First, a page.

'Teats Hill' by Jack Pickup
8 January 2023
‘Teats Hill’ is one of a number of paintings and sketches held in our art collection by artist Jack Pickup.
Pickup served with the Voluntary Fire Service during the Blitz in 1940-1941, before joining the RAF and serving in both the UK and Australia.
He also worked as a lecturer at Plymouth College of Art and had a studio on the Barbican’s Southside Street. He was very interested in the history of the Barbican and spent a great deal of time painting it. Many of the works we hold by him feature waterfront scenes and locations.
This painting is typical of Pickup's style, and looks across to the Barbican from Teats Hill. The beach can be seen in the foreground and the remains of some wartime structures are positioned where the National Marine Aquarium now stands.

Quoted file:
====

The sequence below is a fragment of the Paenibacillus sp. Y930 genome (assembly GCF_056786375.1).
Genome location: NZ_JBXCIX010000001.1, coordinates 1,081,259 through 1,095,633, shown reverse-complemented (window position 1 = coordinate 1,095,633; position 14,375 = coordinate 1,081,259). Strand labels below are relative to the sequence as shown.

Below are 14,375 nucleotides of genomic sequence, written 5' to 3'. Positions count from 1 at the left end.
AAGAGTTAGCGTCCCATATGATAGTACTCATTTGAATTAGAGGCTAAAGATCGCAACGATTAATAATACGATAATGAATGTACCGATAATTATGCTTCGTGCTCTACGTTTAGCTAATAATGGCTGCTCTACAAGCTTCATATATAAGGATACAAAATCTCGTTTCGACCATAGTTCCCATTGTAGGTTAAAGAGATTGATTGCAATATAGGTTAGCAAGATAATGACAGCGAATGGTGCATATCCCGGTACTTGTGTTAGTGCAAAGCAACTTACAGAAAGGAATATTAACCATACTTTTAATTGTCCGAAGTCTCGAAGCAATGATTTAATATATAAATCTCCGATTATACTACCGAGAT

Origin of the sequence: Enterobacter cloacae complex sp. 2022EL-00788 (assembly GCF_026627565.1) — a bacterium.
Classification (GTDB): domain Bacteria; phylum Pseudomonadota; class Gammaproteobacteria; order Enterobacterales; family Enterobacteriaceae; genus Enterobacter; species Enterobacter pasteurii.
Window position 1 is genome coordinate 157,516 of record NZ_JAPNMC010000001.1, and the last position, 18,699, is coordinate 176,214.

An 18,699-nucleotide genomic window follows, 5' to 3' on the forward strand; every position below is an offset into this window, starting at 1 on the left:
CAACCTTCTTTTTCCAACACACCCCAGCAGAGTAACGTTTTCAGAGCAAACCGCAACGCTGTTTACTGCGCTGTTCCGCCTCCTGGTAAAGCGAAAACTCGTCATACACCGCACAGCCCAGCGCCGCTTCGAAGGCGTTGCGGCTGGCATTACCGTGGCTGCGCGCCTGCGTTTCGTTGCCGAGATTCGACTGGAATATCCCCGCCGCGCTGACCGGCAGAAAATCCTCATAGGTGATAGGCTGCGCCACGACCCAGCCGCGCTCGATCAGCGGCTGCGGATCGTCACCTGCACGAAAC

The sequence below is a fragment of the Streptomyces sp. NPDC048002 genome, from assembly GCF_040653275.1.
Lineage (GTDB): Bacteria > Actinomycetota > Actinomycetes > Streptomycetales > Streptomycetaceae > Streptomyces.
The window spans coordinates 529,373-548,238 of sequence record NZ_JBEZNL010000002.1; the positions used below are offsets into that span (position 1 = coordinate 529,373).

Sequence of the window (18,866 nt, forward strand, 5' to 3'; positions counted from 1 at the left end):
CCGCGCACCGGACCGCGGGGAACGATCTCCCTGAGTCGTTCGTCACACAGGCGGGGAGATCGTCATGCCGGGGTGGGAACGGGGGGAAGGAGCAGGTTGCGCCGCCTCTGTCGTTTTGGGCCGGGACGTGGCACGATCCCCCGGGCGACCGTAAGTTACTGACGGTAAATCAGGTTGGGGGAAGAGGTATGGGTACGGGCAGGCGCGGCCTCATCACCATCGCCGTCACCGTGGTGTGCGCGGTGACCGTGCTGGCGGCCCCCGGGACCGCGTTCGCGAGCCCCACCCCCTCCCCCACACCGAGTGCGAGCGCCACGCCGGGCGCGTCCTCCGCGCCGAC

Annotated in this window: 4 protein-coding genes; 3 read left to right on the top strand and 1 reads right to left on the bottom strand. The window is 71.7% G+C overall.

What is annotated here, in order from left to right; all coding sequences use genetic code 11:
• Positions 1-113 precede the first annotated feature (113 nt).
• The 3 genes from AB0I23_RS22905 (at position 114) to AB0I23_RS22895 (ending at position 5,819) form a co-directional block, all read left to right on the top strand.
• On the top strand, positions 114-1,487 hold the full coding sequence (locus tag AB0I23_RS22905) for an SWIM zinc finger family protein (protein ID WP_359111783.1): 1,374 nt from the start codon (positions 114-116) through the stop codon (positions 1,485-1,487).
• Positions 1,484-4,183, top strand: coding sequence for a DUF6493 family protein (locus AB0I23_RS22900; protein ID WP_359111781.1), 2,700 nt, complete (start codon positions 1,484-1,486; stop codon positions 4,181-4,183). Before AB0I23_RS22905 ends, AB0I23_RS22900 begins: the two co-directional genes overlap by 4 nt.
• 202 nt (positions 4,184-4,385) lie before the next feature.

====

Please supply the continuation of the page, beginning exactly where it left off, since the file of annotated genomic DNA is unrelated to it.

The Coxside area of Plymouth where Teats Hill is located has been one of Plymouth’s main industrial hubs for a long time.
Plymouth Limestone underlies the area which led to it being quarried for building stone from the early 1800s. Associated industries such as lime kilns, concrete and cement works also became established. Rope, important to ships and shipping, was also manufactured in the area from the early 1800s.
Although the area is now largely modern, there are a number of ways in which its character is influenced by its past. These include a scattering of historic buildings and routes, as well as the line of ropewalks that have survived as streets such as Teats Hill Road, Thistle Park Road and Shepherd’s Lane.
Did you know that in the 1760s there were plans to create a public square (now defined by Sutton Road, Marine Place, Thistle Park Road and Gashouse Lane) in the area, or that a gibbet (or gallows) once stood on Teats Hill?
Jo Clarke, Marketing and Communications Officer
Information sourced from The Plymouth Waterfront Characterisation Study, 2006